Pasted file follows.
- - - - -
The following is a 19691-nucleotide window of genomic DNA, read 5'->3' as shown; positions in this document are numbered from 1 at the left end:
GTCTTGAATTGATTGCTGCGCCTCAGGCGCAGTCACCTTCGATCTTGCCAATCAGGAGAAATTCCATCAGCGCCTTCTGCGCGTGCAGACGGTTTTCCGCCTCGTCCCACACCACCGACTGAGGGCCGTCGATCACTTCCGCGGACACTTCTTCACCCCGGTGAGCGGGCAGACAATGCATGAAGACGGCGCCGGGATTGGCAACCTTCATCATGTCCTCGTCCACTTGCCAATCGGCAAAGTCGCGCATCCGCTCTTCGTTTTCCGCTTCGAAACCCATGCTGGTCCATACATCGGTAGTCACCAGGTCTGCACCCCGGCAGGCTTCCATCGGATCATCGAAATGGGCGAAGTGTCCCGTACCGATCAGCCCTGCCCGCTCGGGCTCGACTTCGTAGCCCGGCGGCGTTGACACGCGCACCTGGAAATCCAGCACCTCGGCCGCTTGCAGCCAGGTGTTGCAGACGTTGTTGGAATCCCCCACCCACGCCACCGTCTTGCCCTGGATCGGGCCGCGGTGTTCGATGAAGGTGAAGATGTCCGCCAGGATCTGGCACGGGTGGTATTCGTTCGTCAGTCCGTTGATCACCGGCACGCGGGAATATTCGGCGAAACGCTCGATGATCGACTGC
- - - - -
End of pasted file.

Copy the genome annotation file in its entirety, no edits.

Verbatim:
The following is a 19691-nucleotide window of genomic DNA, read 5'->3' as shown; positions in this document are numbered from 1 at the left end:
GTCTTGAATTGATTGCTGCGCCTCAGGCGCAGTCACCTTCGATCTTGCCAATCAGGAGAAATTCCATCAGCGCCTTCTGCGCGTGCAGACGGTTTTCCGCCTCGTCCCACACCACCGACTGAGGGCCGTCGATCACTTCCGCGGACACTTCTTCACCCCGGTGAGCGGGCAGACAATGCATGAAGACGGCGCCGGGATTGGCAACCTTCATCATGTCCTCGTCCACTTGCCAATCGGCAAAGTCGCGCATCCGCTCTTCGTTTTCCGCTTCGAAACCCATGCTGGTCCATACATCGGTAGTCACCAGGTCTGCACCCCGGCAGGCTTCCATCGGATCATCGAAATGGGCGAAGTGTCCCGTACCGATCAGCCCTGCCCGCTCGGGCTCGACTTCGTAGCCCGGCGGCGTTGACACGCGCACCTGGAAATCCAGCACCTCGGCCGCTTGCAGCCAGGTGTTGCAGACGTTGTTGGAATCCCCCACCCACGCCACCGTCTTGCCCTGGATCGGGCCGCGGTGTTCGATGAAGGTGAAGATGTCCGCCAGGATCTGGCACGGGTGGTATTCGTTCGTCAGTCCGTTGATCACCGGCACGCGGGAATATTCGGCGAAACGCTCGATGATCGACTGC